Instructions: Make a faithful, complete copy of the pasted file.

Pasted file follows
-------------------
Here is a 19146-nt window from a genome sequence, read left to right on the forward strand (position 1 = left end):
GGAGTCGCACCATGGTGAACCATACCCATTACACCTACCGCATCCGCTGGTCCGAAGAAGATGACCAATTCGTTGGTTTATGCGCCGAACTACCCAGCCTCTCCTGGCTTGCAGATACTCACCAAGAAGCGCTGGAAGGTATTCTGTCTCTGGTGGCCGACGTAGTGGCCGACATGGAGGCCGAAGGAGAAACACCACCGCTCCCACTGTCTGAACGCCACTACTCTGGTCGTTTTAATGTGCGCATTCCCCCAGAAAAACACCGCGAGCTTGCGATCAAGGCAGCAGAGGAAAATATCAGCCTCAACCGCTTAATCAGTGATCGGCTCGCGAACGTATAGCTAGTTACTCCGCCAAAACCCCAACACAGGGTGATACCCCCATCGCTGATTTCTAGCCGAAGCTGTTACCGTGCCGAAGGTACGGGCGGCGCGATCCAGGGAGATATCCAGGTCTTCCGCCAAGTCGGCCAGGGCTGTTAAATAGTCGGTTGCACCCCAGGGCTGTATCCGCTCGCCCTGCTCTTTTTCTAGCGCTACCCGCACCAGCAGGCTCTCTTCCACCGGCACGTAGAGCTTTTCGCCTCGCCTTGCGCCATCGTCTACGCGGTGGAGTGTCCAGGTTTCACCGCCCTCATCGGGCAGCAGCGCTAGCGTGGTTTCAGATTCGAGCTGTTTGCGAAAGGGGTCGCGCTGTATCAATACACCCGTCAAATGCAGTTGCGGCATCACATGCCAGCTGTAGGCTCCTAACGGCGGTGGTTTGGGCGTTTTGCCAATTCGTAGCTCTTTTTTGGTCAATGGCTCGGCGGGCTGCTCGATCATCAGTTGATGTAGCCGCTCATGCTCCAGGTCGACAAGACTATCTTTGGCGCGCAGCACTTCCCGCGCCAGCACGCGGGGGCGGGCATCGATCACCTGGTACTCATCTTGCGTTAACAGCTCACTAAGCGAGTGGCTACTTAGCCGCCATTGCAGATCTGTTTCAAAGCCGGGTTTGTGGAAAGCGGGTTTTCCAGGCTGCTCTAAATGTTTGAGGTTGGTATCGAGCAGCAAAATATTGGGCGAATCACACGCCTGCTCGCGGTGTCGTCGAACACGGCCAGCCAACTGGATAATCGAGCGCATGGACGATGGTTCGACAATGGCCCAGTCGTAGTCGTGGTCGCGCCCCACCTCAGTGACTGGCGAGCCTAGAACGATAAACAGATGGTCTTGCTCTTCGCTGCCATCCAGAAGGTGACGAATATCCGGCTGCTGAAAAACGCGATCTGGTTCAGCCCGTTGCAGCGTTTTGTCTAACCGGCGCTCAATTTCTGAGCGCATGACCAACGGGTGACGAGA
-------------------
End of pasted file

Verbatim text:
Here is a 19146-nt window from a genome sequence, read left to right on the forward strand (position 1 = left end):
GGAGTCGCACCATGGTGAACCATACCCATTACACCTACCGCATCCGCTGGTCCGAAGAAGATGACCAATTCGTTGGTTTATGCGCCGAACTACCCAGCCTCTCCTGGCTTGCAGATACTCACCAAGAAGCGCTGGAAGGTATTCTGTCTCTGGTGGCCGACGTAGTGGCCGACATGGAGGCCGAAGGAGAAACACCACCGCTCCCACTGTCTGAACGCCACTACTCTGGTCGTTTTAATGTGCGCATTCCCCCAGAAAAACACCGCGAGCTTGCGATCAAGGCAGCAGAGGAAAATATCAGCCTCAACCGCTTAATCAGTGATCGGCTCGCGAACGTATAGCTAGTTACTCCGCCAAAACCCCAACACAGGGTGATACCCCCATCGCTGATTTCTAGCCGAAGCTGTTACCGTGCCGAAGGTACGGGCGGCGCGATCCAGGGAGATATCCAGGTCTTCCGCCAAGTCGGCCAGGGCTGTTAAATAGTCGGTTGCACCCCAGGGCTGTATCCGCTCGCCCTGCTCTTTTTCTAGCGCTACCCGCACCAGCAGGCTCTCTTCCACCGGCACGTAGAGCTTTTCGCCTCGCCTTGCGCCATCGTCTACGCGGTGGAGTGTCCAGGTTTCACCGCCCTCATCGGGCAGCAGCGCTAGCGTGGTTTCAGATTCGAGCTGTTTGCGAAAGGGGTCGCGCTGTATCAATACACCCGTCAAATGCAGTTGCGGCATCACATGCCAGCTGTAGGCTCCTAACGGCGGTGGTTTGGGCGTTTTGCCAATTCGTAGCTCTTTTTTGGTCAATGGCTCGGCGGGCTGCTCGATCATCAGTTGATGTAGCCGCTCATGCTCCAGGTCGACAAGACTATCTTTGGCGCGCAGCACTTCCCGCGCCAGCACGCGGGGGCGGGCATCGATCACCTGGTACTCATCTTGCGTTAACAGCTCACTAAGCGAGTGGCTACTTAGCCGCCATTGCAGATCTGTTTCAAAGCCGGGTTTGTGGAAAGCGGGTTTTCCAGGCTGCTCTAAATGTTTGAGGTTGGTATCGAGCAGCAAAATATTGGGCGAATCACACGCCTGCTCGCGGTGTCGTCGAACACGGCCAGCCAACTGGATAATCGAGCGCATGGACGATGGTTCGACAATGGCCCAGTCGTAGTCGTGGTCGCGCCCCACCTCAGTGACTGGCGAGCCTAGAACGATAAACAGATGGTCTTGCTCTTCGCTGCCATCCAGAAGGTGACGAATATCCGGCTGCTGAAAAACGCGATCTGGTTCAGCCCGTTGCAGCGTTTTGTCTAACCGGCGCTCAATTTCTGAGCGCATGACCAACGGGTGACGAGA